- Posted on 28th April 2011 by Nicola Holden
DESIGNING KITCHENS TO SAVE YOU TIME
These days everyone wants a kitchen that looks great and is equipped with the latest gadgets. However, the trick is in getting a kitchen that not only looks amazing, but is also functional for the way you use the space. Good kitchen design is not only visually engaging but also exudes practicality.
|Image credits from PoggenPohl.|
A lot of attention is given to the optimisation of office workstations to save time and costs. In the kitchen, over 360 different operations occur each day, and yet these processes are rarely considered as having the potential for optimisation. A well designed kitchen can save an incredible amount of personal time and energy which can then be spent doing other things.
For engineer turned interior designer Nicola Holden, this ‘lightbulb’ moment came when she installed her own kitchen, designing it along the principles of a production line. Nicola now applies her experience gained in the manufacturing industry, combined with her natural creative flair, to the design of living spaces.
For many people, buying a new kitchen is a major investment – one that should provide many years of fun and fulfilment. Here interior designer, Nicola shares some of her tips to ensure that you get just that kitchen.
|1.||First Things First|
|Before embarking on your kitchen design think about how the space will be used. Will it mainly be used for food preparation or will it also be an eating / social area? Is the room a high traffic area connecting different rooms? How many people are there in the household? Who is the main cook in the kitchen, and do they cook from scratch or heat up ready-made meals? Are they left-handed or right-handed? What are their shopping habits?|
|It is important to consider the size of the available kitchen space. Measure the room, including ceiling heights, windows and windowsill heights, doors, radiators, etc. You will also need to think about where the services are located, such as gas, water, electricity, boilers and waste outflows. Some of these can be re-sited if necessary. It is also important to take into consideration Building Regulations and general safety, especially if there are small children in the family.|
|Never under-estimate how much storage space is required. This is dependent on your shopping and cooking habits, the size of the household and your lifestyle. Storage space is needed for crockery and cutlery, work utensils, pots and pans, as well as herbs and spices, consumable foodstuffs and ‘odds and ends’. A lot of kitchen activities involve accessing or replacing stored items, and thought should be given to making finding and accessing them quicker and easier.|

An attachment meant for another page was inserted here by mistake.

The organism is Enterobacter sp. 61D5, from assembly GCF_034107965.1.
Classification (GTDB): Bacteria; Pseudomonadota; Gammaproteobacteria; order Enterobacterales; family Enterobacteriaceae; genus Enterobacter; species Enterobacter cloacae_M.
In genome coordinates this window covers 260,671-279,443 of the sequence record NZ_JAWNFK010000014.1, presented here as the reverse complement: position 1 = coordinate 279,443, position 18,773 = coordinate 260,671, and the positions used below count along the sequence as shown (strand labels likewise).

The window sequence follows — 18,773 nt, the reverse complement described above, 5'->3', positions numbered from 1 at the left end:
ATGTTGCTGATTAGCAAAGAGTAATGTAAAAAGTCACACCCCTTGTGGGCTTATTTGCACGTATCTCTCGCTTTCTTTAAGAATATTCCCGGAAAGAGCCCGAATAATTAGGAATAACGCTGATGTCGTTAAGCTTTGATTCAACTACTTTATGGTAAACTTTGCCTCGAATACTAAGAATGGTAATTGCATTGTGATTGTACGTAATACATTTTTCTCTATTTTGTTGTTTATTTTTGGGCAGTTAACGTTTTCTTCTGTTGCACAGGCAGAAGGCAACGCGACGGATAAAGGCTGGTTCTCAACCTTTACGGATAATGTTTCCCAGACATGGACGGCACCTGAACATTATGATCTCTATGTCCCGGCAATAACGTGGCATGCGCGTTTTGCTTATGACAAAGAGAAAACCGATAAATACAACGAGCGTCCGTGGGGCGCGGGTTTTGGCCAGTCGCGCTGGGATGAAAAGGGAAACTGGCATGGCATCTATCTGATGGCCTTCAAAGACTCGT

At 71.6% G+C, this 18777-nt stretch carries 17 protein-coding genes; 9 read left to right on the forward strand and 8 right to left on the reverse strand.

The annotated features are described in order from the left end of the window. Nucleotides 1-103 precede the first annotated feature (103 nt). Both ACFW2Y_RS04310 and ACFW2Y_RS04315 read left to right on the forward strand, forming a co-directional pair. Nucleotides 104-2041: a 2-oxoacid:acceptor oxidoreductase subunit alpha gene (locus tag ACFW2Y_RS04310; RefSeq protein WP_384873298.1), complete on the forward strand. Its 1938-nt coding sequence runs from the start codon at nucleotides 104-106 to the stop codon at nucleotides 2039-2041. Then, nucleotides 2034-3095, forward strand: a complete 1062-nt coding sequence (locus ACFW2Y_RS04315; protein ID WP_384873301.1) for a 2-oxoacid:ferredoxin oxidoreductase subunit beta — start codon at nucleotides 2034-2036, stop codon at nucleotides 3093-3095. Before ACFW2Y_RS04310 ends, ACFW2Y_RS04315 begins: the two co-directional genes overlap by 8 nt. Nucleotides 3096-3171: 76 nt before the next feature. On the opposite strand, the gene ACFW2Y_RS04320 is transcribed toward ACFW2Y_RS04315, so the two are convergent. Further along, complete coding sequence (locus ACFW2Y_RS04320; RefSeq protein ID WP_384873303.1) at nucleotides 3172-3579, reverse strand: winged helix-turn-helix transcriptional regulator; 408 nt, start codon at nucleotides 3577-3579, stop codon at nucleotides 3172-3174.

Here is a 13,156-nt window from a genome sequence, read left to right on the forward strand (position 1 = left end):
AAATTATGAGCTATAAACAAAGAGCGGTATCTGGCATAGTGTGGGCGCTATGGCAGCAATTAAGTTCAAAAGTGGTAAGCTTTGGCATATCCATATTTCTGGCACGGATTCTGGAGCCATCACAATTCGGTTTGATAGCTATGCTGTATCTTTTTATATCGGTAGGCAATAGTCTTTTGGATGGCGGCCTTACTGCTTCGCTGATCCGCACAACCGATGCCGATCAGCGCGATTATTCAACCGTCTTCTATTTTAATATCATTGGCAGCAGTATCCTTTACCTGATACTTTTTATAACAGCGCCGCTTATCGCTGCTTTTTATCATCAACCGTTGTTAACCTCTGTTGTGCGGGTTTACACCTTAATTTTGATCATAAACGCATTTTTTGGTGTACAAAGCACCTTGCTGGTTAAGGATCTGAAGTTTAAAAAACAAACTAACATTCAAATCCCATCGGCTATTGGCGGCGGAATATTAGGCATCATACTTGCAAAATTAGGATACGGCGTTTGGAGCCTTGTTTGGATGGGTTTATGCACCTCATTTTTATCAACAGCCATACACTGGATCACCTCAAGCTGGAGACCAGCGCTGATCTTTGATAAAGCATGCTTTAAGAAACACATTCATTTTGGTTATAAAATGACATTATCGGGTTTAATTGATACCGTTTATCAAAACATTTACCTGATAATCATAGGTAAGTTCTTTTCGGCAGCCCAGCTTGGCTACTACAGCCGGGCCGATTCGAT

|Two factors apply here. Firstly consideration is given to the ‘work triangle’ – the imaginary lines that connect the three main appliances within the kitchen space – the fridge, cooker / hob, and the sink. The aim here is to allow the kitchen user to take the minimum number of steps between these areas. However, to achieve optimal use of this area, it is important to take this a stage further and think about the different zones within a kitchen. These include:|
• Raw materials – this zone is where most grocery shopping is stored, and includes not only fresh and frozen food, but also food cupboard items.
• Preparation – this is where most of the preparation work takes place, and should be where items such as kitchen utensils, chopping boards, mixing bowls, etc are located.
• Cooking – this zone is where the hob, oven, steamer, microwave, pots, pans, baking trays, cooking utensils, etc should be located.
• Non-consumables – this space is used for dishing up, and is ideal for storing items such as cutlery and crockery, glasses, serving dishes.
• Cleaning – this is where the sink and dishwasher are located, as well as space for waste collection and cleaning items. This zone needs to be accessible to the preparation zone (washing fresh ingredients) and the non-consumables (replacing cutlery and crockery after cleaning).
• Dining – this zone should be positioned away from the washing zone, and can double as a serving area.
|5.||The Fun Bit|
|Now it’s time to think about what you want your kitchen to look like. Start thinking about your kitchen style, worktop, splash-back and flooring materials and finishes, and last but by no means least, lighting. These elements will allow you to apply that final ‘wow’ factor to your kitchen design.|
Working through these tips will help you to transform the ordinary into the extraordinary, and create a kitchen that works for you – one that you delight in using every day.